lifestyle

YOLO is over. FOMO is for chumps. These days, it's all about MOMO.

Mystery Of Missing Out.

YOLO is over. FoMo is for chumps. These days, it’s all about MoMo.

First of all, let’s translate that last sentence for everybody born before 1990.

YOLO stands for ‘You Only Live Once’, and it’s the motto people yell before making the kinds of life choices that usually involve a lot of alcohol.

FoMo‘ stands for ‘Fear Of Missing Out’ and it’s a feeling people get when they see all their friends posting fun stuff on social media that they aren’t involved in.

And now, because it’s time to accept that we can no longer function as normal humans without computers, a new emotion has made its debut:

MoMo, or ‘Mystery Of Missing Out’.

Seriously, this is a thing.

MoMo is what happens when the friends, family and people you follow on social media go quiet. So if FoMo is all about getting jealous when you see people posting the fun things they’re doing, MoMo is when you can’t see people posting anything, so you get paranoid about what’s going on.

It’s basically an emotion that describes what it was like to grow up when a landline was all that connected you to your friends. MoMo is how the eternally connected kids of today are describing the feeling that comes with not knowing what everybody is doing at every waking moment.

And they don’t know how to handle it.

No posts on Instagram = dead. Obviously.

Just this week, the internet went into meltdown with rumours that Miley Cyrus had died. Why? She hadn’t posted on her Instagram feed for three days, so that was clearly the only possible explanation (she’s fine, by the way). And the Telegraph recently interviewed some very anxious 20-somethings who described what the dreaded MoMo feels like: “I have my favourite Instagram profiles I like to check daily,” one of them said. “If they go quiet I get MoMo for sure… You think – what can be so good that they aren’t posting?”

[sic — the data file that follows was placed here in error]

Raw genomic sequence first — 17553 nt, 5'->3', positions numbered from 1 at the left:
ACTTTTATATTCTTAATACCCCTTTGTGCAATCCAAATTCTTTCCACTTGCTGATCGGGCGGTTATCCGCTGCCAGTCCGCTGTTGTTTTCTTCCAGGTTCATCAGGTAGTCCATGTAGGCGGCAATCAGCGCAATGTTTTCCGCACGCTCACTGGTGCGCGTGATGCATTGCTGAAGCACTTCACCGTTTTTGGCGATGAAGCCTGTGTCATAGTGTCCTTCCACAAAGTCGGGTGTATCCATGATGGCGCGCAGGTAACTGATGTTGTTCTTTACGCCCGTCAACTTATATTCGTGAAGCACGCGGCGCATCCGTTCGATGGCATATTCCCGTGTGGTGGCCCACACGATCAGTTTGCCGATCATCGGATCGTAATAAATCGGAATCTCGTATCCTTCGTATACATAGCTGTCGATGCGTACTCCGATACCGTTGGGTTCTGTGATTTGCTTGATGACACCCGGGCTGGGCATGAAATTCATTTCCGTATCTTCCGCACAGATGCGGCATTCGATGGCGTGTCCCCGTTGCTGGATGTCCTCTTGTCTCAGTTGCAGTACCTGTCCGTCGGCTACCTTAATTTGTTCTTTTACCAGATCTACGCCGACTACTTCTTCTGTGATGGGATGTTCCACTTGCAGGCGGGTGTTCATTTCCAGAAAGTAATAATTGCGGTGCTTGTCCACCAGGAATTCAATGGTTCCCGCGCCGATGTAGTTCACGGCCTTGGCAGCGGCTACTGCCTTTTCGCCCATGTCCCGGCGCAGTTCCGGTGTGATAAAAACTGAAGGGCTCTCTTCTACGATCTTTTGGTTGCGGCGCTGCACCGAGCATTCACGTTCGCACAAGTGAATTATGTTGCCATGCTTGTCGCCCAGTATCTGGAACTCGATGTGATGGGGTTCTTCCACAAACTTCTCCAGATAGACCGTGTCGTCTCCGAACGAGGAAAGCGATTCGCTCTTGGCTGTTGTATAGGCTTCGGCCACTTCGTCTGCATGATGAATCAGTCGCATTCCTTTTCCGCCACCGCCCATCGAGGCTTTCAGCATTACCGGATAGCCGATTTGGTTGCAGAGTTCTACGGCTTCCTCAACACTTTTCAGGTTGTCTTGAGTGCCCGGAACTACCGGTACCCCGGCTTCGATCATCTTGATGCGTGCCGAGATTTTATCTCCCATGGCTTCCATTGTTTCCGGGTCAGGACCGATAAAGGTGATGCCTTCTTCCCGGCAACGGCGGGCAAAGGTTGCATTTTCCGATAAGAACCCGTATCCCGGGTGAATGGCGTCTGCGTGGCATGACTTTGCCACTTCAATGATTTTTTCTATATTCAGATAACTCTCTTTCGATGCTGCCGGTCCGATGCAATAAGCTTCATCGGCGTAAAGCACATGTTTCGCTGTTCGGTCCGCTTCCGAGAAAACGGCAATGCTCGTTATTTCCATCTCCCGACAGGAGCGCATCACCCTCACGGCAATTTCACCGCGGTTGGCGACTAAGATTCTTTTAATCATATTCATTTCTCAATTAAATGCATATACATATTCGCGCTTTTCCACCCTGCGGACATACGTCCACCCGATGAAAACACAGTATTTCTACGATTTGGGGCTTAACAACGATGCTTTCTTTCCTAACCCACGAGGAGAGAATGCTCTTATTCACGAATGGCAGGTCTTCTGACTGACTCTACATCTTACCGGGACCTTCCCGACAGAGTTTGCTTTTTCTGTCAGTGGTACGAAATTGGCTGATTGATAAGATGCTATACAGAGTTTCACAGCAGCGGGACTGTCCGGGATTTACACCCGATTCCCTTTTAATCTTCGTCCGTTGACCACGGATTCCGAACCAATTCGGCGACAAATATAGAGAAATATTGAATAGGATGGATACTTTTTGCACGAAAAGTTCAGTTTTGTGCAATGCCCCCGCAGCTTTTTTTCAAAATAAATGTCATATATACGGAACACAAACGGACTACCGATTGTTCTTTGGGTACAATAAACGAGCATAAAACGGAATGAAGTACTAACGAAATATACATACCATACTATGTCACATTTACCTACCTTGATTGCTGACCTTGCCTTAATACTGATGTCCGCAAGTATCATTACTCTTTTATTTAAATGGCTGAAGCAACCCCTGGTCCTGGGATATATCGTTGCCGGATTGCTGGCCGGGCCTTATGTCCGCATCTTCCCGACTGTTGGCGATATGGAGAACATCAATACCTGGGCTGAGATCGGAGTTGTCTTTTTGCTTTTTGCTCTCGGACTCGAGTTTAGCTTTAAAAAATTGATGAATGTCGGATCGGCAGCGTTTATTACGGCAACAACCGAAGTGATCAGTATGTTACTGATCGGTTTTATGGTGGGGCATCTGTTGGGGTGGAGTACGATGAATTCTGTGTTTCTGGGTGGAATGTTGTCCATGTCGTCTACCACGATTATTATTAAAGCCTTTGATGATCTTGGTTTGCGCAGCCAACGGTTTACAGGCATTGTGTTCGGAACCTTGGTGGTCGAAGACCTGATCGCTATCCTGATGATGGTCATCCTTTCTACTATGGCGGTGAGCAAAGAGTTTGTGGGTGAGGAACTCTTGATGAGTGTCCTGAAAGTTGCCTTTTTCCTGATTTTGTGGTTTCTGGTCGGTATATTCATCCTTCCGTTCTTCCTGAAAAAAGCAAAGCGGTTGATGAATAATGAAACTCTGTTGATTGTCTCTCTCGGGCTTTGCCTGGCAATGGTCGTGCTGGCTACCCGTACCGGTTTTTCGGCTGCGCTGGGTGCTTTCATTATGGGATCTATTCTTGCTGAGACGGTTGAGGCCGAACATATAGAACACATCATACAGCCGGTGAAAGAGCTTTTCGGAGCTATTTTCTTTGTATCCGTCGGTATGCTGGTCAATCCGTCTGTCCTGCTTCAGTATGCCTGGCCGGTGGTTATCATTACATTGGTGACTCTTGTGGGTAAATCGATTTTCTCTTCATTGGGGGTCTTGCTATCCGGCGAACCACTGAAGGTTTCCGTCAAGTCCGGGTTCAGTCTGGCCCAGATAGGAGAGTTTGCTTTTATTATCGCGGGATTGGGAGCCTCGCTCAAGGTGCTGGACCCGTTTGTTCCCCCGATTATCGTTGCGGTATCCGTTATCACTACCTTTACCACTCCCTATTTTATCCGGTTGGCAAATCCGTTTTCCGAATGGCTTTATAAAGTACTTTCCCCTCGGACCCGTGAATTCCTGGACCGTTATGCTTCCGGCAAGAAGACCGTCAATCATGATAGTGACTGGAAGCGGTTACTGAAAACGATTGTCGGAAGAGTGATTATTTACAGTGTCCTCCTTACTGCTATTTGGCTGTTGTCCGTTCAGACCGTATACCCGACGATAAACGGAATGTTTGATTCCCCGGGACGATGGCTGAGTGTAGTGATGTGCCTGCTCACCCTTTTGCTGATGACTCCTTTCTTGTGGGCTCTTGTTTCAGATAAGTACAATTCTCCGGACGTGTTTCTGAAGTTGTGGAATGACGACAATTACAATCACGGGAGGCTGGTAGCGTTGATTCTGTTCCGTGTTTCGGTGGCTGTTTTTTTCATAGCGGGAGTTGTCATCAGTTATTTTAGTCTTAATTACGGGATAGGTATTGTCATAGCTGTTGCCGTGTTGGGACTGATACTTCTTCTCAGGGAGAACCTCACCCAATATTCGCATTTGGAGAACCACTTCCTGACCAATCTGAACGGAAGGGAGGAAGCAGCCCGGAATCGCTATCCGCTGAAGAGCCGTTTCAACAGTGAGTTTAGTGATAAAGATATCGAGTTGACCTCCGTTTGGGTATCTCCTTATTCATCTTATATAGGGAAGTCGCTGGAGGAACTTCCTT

Hmmm, yeah. If only there was some way besides social media to keep in touch with friends…

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Apparently MoMo all stems from our evolutionary need to belong. It starts with cliques in the playground and grows from there. But these days, the playground is often a virtual one, and kids and adults alike are finding it hard to connect without the status updates, tweets and Instagram posts that usually do most of the work for them.

Psychologist Dr. Terri Apter told the Telegraph:

“The starting point was when everything that happened to your friends was being posted on social media. You knew how to keep up. You expected to know when someone got into uni, got a new job, or ended a relationship… Suddenly, you feel like something major has gone on without your knowing it. Your mum and grandma might be used to not knowing what’s going on, but you’re not.”

Hmmm, yeah. IF ONLY THERE WAS SOME WAY BESIDES SOCIAL MEDIA TO KEEP IN TOUCH WITH FRIENDS.

Have we really become so hopeless at socialising as humans, without screens, that we are at a complete loss when information isn’t provided for us online? How is MoMo a thing that is so common, it now needs its own acronym? Are really comfortable giving coveted acronym status to an emotion that essentially proves we’re all socially inept?

How did we get to the point where someone goes social media quiet, and our first assumption is that they’re dead?

Can we please just reject MoMo as a thing? In fact, here’s a good first step we can all take.

Answer this question:

If someone doesn’t announce their engagement online, did the engagement ever actually happen?

If you answered yes, well done, you do not have MoMo.

If you answered no, you lose. Get better at life.

Would you really freak out if these guys stopped posting?

 

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